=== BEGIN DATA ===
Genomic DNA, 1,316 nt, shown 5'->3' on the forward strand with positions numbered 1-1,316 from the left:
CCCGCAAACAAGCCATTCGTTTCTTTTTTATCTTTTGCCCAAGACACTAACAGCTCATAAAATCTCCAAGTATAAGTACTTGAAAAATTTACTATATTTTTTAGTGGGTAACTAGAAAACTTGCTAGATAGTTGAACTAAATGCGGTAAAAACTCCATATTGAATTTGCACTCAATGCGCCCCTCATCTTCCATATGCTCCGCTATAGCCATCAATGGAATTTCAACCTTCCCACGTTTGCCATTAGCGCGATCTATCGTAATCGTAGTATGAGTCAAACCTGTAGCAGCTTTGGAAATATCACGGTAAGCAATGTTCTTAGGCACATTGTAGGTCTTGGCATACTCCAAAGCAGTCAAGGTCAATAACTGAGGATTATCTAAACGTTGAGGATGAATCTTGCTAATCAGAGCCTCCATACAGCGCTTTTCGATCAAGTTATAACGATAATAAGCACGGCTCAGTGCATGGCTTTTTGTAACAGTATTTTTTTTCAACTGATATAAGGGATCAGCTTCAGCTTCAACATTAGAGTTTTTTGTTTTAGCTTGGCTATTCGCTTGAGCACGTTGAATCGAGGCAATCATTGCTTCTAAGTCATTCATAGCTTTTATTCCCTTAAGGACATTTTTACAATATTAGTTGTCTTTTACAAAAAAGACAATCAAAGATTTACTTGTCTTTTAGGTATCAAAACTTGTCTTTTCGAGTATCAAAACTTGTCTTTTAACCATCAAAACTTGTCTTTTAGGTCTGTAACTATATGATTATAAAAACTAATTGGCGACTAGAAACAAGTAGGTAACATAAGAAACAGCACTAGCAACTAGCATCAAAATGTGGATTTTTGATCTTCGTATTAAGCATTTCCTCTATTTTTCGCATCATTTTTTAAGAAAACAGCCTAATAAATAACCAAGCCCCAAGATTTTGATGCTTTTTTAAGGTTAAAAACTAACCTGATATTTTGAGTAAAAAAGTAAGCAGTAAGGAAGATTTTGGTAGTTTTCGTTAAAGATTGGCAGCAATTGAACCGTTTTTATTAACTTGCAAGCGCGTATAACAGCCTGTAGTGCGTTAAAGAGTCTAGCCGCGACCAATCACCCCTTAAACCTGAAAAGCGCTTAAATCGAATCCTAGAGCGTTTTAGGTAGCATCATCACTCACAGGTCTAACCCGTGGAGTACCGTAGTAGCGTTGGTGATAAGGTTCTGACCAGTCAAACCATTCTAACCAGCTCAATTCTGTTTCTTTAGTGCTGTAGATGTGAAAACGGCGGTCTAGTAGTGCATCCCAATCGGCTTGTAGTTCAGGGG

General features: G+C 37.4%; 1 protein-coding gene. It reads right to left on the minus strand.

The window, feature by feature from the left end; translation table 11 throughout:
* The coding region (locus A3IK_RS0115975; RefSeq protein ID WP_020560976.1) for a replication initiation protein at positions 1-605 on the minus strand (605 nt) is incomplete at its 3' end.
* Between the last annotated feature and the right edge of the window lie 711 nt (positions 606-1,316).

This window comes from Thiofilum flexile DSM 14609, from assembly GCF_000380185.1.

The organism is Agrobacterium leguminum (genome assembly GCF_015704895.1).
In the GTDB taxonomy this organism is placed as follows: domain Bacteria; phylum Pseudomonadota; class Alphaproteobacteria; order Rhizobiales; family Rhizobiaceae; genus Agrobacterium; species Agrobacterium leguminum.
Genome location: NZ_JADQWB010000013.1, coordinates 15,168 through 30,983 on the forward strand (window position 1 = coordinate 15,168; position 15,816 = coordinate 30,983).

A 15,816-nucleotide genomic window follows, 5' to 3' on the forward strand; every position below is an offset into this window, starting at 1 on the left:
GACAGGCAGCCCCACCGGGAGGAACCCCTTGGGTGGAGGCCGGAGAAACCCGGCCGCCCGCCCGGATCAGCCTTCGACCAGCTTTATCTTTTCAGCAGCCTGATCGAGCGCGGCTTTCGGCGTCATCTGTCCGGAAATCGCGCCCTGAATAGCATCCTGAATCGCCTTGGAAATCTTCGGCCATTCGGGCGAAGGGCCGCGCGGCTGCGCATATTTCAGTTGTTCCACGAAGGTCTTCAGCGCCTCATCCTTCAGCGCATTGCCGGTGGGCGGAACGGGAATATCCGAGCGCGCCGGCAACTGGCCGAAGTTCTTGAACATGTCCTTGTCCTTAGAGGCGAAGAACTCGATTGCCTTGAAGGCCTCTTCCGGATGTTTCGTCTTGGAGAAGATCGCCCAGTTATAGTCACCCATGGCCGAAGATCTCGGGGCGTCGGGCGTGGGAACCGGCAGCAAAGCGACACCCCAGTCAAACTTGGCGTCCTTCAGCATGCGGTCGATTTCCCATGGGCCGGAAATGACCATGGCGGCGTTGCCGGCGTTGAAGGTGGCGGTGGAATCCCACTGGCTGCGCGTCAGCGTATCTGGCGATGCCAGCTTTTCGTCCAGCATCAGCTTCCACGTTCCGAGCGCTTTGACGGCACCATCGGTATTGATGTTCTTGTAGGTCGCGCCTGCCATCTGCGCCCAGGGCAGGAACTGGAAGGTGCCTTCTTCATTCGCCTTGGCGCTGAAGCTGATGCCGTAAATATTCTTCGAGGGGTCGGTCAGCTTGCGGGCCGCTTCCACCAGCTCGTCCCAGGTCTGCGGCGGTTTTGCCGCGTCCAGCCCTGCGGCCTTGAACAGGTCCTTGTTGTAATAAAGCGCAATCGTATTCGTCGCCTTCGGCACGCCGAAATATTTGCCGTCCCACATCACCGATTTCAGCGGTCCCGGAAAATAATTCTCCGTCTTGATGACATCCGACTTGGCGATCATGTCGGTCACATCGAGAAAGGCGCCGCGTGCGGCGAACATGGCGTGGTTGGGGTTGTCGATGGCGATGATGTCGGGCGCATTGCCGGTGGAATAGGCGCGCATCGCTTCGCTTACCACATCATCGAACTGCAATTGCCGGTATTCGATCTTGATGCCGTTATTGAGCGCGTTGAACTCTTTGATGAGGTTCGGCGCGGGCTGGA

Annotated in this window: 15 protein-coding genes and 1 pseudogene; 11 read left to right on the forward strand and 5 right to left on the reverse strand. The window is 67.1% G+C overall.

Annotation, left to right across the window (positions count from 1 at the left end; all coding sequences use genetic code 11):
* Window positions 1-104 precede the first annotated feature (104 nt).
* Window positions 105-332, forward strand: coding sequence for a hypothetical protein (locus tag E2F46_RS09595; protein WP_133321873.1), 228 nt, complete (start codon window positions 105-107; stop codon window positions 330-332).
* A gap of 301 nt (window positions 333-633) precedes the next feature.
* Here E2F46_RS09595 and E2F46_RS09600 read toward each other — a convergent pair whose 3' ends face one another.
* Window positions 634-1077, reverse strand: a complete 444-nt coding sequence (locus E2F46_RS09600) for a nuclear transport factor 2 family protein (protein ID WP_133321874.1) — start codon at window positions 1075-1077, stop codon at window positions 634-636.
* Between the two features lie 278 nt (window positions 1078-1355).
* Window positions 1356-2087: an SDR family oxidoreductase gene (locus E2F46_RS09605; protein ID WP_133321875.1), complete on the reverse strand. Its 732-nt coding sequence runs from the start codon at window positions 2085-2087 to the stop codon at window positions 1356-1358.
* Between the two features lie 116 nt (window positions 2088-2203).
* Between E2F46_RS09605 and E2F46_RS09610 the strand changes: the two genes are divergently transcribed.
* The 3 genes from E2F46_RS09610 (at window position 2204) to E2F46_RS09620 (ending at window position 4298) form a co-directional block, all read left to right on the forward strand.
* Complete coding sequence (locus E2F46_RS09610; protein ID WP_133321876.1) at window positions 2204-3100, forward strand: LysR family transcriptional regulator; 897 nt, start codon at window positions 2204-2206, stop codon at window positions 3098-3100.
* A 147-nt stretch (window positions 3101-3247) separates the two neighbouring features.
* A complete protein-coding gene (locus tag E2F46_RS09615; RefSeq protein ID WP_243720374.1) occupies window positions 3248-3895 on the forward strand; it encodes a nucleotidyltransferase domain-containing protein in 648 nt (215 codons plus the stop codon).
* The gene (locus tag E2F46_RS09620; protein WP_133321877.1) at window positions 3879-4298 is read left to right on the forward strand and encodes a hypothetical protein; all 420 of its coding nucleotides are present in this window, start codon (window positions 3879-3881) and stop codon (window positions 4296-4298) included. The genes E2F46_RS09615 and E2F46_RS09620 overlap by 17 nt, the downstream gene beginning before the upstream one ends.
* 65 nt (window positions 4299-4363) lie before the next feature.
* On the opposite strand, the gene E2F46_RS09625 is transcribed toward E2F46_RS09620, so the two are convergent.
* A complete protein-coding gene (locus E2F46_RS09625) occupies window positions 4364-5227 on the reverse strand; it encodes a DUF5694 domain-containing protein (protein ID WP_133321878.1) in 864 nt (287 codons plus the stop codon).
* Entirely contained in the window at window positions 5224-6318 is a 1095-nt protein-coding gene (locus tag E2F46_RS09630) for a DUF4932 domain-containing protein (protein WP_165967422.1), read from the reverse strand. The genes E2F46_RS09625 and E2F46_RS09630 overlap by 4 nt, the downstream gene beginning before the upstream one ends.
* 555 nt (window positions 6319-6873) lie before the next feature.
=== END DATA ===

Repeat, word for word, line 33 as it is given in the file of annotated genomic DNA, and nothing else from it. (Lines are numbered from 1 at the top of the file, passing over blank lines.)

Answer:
* 555 nt (window positions 6319-6873) lie before the next feature.